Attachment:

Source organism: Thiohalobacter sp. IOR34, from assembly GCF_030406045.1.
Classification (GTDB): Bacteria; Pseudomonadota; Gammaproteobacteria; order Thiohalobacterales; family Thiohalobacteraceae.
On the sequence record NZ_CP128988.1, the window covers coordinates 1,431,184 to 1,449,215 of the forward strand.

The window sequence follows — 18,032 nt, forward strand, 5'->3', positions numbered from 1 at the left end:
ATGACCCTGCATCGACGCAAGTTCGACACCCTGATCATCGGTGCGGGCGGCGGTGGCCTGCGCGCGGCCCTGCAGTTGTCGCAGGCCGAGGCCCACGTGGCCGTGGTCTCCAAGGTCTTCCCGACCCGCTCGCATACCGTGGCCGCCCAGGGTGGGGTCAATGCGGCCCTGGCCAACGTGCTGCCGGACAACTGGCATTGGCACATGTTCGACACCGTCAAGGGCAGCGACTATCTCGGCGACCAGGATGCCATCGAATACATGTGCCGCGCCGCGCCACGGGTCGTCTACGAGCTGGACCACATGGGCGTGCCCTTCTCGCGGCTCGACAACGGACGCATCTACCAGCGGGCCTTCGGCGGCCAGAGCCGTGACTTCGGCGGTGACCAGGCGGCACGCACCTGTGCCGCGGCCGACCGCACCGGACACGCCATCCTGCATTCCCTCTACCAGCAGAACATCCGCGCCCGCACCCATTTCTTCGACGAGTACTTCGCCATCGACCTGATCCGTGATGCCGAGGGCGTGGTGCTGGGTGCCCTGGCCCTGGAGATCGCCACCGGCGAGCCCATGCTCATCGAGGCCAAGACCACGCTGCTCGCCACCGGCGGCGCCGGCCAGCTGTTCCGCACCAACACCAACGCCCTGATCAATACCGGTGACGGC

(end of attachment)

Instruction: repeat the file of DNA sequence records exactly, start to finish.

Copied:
Source organism: Thiohalobacter sp. IOR34, from assembly GCF_030406045.1.
Classification (GTDB): Bacteria; Pseudomonadota; Gammaproteobacteria; order Thiohalobacterales; family Thiohalobacteraceae.
On the sequence record NZ_CP128988.1, the window covers coordinates 1,431,184 to 1,449,215 of the forward strand.

The window sequence follows — 18,032 nt, forward strand, 5'->3', positions numbered from 1 at the left end:
ATGACCCTGCATCGACGCAAGTTCGACACCCTGATCATCGGTGCGGGCGGCGGTGGCCTGCGCGCGGCCCTGCAGTTGTCGCAGGCCGAGGCCCACGTGGCCGTGGTCTCCAAGGTCTTCCCGACCCGCTCGCATACCGTGGCCGCCCAGGGTGGGGTCAATGCGGCCCTGGCCAACGTGCTGCCGGACAACTGGCATTGGCACATGTTCGACACCGTCAAGGGCAGCGACTATCTCGGCGACCAGGATGCCATCGAATACATGTGCCGCGCCGCGCCACGGGTCGTCTACGAGCTGGACCACATGGGCGTGCCCTTCTCGCGGCTCGACAACGGACGCATCTACCAGCGGGCCTTCGGCGGCCAGAGCCGTGACTTCGGCGGTGACCAGGCGGCACGCACCTGTGCCGCGGCCGACCGCACCGGACACGCCATCCTGCATTCCCTCTACCAGCAGAACATCCGCGCCCGCACCCATTTCTTCGACGAGTACTTCGCCATCGACCTGATCCGTGATGCCGAGGGCGTGGTGCTGGGTGCCCTGGCCCTGGAGATCGCCACCGGCGAGCCCATGCTCATCGAGGCCAAGACCACGCTGCTCGCCACCGGCGGCGCCGGCCAGCTGTTCCGCACCAACACCAACGCCCTGATCAATACCGGTGACGGC